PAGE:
ST. LOUIS – Well before he carried the Florida Panthers to their upcoming Stanley Cup Final quest, rising star Matthew Tkachuk was a St. Louis kid with big ambitions.

Matthew is the oldest of three children of former St. Louis Blues great Keith Tkachuk. His brother Brady Tkachuk is the captain of the Ottawa Senators. His sister Taryn is also a field hockey star for the University of Virginia.

Matthew was born in Arizona while his father played for the then-called Phoenix Coyotes. The Tkachuk family moved to the St. Louis metro after Keith was traded to the Blues in 2001.

Matthew was heavily involved in local junior hockey programs as a kid, and his path to stardom took off in the early 2010s. At the start of the decade, he represented St. Louis through the 2010 Quebec International Pee-Wee Hockey Tournament. Up north, he was joined by fellow St. Louis-raised youngsters and future NHLers Clayton Keller, Luke Kunin and Logan Brown.

Tkachuk stuck with the program for several years. By 2013, as a member of the the St. Louis AAA Blues 97 team, he reached the finals twice for the USA Hockey National Championships. In the 2012-13 season, Tkachuk averaged nearly two points per game and finished with 25 goals, 57 assists over 41 contests, according to

After 2013, Tkachuk left St. Louis for the United States Hockey League. He carried over his strong play, earning a gold medal at both the U-17 World Hockey Challenge and the 2015 U-18 IIHF World Championships. In the later tournament, he scored twice and led all players with 10 assists over seven games.

FILE – In this Jan. 5, 2016, file photo, Auston Matthews, left, and Matthew Tkachuk of the United States, celebrate a goal during the 2016 IIHF World Junior Ice Hockey Championship bronze medal game against Sweden in Helsinki, Finland. (Markku Ulander/Lehtikuva via AP, File)

Nearing the age-equivalent of senior year of high school, Tkachuk had some important decisions to make. Should he return to St. Louis, years after Keith retired from the Blues? Should he pursue college hockey, the usual route for NHL prospects? Or should he keep building a path that could get him reach NHL glory as a teenager?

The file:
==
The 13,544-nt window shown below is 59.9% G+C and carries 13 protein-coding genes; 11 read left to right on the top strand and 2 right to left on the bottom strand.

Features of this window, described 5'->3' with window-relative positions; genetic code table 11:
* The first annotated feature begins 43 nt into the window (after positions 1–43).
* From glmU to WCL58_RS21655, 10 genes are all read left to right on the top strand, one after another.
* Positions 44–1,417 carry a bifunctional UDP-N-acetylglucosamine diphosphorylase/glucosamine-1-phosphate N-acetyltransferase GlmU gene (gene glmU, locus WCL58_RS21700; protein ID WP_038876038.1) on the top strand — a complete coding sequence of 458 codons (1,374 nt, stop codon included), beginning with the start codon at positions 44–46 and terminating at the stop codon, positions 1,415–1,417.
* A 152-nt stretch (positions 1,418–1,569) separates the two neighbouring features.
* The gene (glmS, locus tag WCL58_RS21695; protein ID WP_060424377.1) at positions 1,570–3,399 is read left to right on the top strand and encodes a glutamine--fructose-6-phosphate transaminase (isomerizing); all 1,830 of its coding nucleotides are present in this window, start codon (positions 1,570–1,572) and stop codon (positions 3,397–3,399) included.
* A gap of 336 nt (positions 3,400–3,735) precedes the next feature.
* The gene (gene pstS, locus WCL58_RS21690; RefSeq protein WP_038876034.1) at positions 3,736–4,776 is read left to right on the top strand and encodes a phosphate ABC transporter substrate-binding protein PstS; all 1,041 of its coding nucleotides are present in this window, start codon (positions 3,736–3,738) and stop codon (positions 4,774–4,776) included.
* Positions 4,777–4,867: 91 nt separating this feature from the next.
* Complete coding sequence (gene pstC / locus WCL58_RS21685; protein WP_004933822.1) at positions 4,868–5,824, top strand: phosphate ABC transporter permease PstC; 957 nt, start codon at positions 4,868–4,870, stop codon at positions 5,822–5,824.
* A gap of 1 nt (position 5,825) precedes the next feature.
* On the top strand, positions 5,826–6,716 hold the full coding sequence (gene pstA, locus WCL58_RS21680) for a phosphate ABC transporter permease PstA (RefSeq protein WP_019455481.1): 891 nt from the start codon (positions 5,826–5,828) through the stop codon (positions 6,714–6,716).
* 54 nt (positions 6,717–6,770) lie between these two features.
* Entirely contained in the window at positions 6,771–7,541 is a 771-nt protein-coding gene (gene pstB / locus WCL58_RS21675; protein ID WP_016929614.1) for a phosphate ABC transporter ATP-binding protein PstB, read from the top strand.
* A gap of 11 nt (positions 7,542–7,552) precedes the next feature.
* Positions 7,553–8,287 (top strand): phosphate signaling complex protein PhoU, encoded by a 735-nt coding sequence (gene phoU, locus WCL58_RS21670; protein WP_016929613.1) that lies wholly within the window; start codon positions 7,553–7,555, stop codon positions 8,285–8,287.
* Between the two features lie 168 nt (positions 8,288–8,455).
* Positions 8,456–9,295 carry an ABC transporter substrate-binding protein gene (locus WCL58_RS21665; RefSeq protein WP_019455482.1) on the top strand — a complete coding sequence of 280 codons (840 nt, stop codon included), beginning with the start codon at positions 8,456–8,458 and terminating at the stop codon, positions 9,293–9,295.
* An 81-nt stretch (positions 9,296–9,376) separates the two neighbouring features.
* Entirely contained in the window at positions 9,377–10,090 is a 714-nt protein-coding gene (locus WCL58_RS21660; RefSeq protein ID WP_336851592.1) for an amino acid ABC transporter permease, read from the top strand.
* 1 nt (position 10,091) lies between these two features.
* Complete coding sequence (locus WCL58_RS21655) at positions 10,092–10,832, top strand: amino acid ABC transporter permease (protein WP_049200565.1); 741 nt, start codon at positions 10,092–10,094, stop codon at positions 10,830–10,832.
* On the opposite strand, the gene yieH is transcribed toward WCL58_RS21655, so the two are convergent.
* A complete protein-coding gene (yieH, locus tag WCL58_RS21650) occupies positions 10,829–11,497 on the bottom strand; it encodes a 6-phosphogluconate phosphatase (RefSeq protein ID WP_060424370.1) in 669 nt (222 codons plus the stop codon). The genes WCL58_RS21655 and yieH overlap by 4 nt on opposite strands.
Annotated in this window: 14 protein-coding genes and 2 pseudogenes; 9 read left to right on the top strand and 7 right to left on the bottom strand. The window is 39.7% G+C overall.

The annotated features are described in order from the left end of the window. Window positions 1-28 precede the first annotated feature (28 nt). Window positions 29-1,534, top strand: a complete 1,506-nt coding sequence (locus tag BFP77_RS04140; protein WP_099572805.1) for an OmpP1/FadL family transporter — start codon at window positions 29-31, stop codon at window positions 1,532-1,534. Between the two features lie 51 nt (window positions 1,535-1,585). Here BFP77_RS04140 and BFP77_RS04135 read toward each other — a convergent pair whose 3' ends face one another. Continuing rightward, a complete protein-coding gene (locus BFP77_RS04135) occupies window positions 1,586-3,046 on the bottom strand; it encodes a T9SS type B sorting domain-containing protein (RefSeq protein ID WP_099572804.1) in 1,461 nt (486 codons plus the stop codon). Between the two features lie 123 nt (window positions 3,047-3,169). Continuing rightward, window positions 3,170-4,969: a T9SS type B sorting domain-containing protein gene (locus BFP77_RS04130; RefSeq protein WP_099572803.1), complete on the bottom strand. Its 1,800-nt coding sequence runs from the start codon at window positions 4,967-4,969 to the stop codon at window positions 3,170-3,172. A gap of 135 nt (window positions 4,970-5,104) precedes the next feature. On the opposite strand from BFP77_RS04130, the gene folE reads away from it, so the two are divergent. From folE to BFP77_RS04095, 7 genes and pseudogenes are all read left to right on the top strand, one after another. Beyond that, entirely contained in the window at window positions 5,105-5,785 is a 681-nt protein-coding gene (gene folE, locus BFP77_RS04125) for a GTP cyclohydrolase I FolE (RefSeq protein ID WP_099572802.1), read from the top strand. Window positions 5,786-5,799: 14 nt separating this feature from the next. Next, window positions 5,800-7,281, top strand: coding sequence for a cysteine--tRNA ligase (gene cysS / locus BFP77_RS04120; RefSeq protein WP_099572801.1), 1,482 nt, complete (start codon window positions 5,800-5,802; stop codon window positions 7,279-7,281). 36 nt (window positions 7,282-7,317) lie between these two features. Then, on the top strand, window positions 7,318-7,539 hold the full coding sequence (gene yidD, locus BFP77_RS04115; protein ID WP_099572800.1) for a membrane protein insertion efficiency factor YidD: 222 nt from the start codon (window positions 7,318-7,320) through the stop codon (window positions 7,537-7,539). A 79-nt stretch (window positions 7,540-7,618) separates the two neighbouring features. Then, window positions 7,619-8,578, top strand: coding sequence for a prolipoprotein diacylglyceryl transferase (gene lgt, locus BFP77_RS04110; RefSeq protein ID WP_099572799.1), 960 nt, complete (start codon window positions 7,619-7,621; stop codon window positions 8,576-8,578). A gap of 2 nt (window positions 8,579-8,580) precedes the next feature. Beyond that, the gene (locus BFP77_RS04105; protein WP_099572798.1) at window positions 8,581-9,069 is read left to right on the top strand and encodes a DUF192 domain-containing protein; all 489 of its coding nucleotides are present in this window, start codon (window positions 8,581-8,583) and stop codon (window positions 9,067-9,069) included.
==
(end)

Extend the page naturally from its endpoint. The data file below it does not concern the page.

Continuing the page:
He ultimately went for the later of the three, and it proved to be one of the best decisions of his young career. Tkachuk dominated in one season with the Ontario Hockey League’s London Knights, scoring 107 points in 57 games. He ended up with OHL and Memorial Cup titles.

The next season, Tkachuk was NHL Draft eligible and expected to be a Top-10 pick. He went No. 6 overall to the Calgary Flames, where he debuted at 19 years old in 2016 and spent seven seasons up until last year.

In addition to his experience with the Blues junior program, Tkachuk lived a large life in St. Louis for much of his childhood. He, his siblings and their mother Chantal joined Keith for two important NHL ceremonies at the then-called Scottrade Center. One honored Keith for reaching 1000 career points in 2008. The other was a retirement sendoff for Keith in 2010.

In both instances, Matthew is wholesomely taking in celebration with his father and sporting a St. Louis Blues jersey. He even had a chance to skate around with his father and siblings after Keith’s final game in 2010.

St. Louis Blues’ Keith Tkachuk is seen during a ceremony with his son Matthew following an NHL hockey game against the Anaheim Ducks Friday, April 9, 2010. (AP Photo/Jeff Roberson)

Years later, Keith and Matthew share a special bond and credit St. Louis for their development as hockey stars.

“You can make it to junior hockey, you can make it to Division I, you can make it to the NHL. You can do that from playing here in St. Louis, and I want to make sure kids know that,” said Matthew in a 2020 interview with Bally Sports Midwest alongside Keith.

Off the ice, Keith treated his children to some great memories. “Big Walt” and Chantal told NHL SportsNet writer Eric Francis that karaoke machines, Christmas parties and youth hockey team dinners were a big part of Matthew’s home life.

“Honest to god, I still get random texts from moms who said, ‘That was just the best,'” said Chantal via SportsNet.